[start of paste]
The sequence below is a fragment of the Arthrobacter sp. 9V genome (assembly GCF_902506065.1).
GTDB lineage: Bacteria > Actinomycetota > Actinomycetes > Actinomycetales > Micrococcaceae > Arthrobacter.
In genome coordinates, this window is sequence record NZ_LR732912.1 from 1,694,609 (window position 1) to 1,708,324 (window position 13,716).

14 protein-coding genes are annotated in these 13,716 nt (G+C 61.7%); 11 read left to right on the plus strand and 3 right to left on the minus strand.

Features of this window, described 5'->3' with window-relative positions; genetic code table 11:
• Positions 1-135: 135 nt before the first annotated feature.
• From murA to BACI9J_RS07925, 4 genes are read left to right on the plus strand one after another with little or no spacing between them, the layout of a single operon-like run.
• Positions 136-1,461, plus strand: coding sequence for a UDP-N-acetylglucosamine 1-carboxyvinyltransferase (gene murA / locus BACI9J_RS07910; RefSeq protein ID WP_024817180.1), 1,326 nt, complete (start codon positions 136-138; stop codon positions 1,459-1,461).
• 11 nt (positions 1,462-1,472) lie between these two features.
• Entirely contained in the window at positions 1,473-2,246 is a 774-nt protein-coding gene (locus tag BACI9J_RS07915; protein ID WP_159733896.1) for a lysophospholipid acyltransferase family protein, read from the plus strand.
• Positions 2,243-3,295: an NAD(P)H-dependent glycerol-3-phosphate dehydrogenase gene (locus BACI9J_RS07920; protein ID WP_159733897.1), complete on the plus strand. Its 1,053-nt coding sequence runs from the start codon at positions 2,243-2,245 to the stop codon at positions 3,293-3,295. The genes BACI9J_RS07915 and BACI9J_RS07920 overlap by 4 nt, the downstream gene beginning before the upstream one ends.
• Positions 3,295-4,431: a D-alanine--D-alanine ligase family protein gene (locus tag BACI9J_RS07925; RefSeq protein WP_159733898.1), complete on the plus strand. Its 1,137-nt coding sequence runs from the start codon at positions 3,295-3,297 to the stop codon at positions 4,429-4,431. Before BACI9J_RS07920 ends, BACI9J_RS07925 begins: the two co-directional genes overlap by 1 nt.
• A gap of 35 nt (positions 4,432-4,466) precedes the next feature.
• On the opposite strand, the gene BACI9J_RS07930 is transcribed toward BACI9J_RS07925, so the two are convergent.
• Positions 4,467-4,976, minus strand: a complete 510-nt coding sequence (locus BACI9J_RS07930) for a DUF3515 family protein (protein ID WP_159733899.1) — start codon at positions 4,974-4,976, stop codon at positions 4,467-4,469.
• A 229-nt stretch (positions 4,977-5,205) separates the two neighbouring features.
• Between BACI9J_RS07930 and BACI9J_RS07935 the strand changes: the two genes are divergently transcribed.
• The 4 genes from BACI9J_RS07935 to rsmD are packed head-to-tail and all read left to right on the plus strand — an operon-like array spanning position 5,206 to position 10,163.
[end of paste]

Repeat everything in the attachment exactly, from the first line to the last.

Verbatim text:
The sequence below is a fragment of the Arthrobacter sp. 9V genome (assembly GCF_902506065.1).
GTDB lineage: Bacteria > Actinomycetota > Actinomycetes > Actinomycetales > Micrococcaceae > Arthrobacter.
In genome coordinates, this window is sequence record NZ_LR732912.1 from 1,694,609 (window position 1) to 1,708,324 (window position 13,716).

14 protein-coding genes are annotated in these 13,716 nt (G+C 61.7%); 11 read left to right on the plus strand and 3 right to left on the minus strand.

Features of this window, described 5'->3' with window-relative positions; genetic code table 11:
• Positions 1-135: 135 nt before the first annotated feature.
• From murA to BACI9J_RS07925, 4 genes are read left to right on the plus strand one after another with little or no spacing between them, the layout of a single operon-like run.
• Positions 136-1,461, plus strand: coding sequence for a UDP-N-acetylglucosamine 1-carboxyvinyltransferase (gene murA / locus BACI9J_RS07910; RefSeq protein ID WP_024817180.1), 1,326 nt, complete (start codon positions 136-138; stop codon positions 1,459-1,461).
• 11 nt (positions 1,462-1,472) lie between these two features.
• Entirely contained in the window at positions 1,473-2,246 is a 774-nt protein-coding gene (locus tag BACI9J_RS07915; protein ID WP_159733896.1) for a lysophospholipid acyltransferase family protein, read from the plus strand.
• Positions 2,243-3,295: an NAD(P)H-dependent glycerol-3-phosphate dehydrogenase gene (locus BACI9J_RS07920; protein ID WP_159733897.1), complete on the plus strand. Its 1,053-nt coding sequence runs from the start codon at positions 2,243-2,245 to the stop codon at positions 3,293-3,295. The genes BACI9J_RS07915 and BACI9J_RS07920 overlap by 4 nt, the downstream gene beginning before the upstream one ends.
• Positions 3,295-4,431: a D-alanine--D-alanine ligase family protein gene (locus tag BACI9J_RS07925; RefSeq protein WP_159733898.1), complete on the plus strand. Its 1,137-nt coding sequence runs from the start codon at positions 3,295-3,297 to the stop codon at positions 4,429-4,431. Before BACI9J_RS07920 ends, BACI9J_RS07925 begins: the two co-directional genes overlap by 1 nt.
• A gap of 35 nt (positions 4,432-4,466) precedes the next feature.
• On the opposite strand, the gene BACI9J_RS07930 is transcribed toward BACI9J_RS07925, so the two are convergent.
• Positions 4,467-4,976, minus strand: a complete 510-nt coding sequence (locus BACI9J_RS07930) for a DUF3515 family protein (protein ID WP_159733899.1) — start codon at positions 4,974-4,976, stop codon at positions 4,467-4,469.
• A 229-nt stretch (positions 4,977-5,205) separates the two neighbouring features.
• Between BACI9J_RS07930 and BACI9J_RS07935 the strand changes: the two genes are divergently transcribed.
• The 4 genes from BACI9J_RS07935 to rsmD are packed head-to-tail and all read left to right on the plus strand — an operon-like array spanning position 5,206 to position 10,163.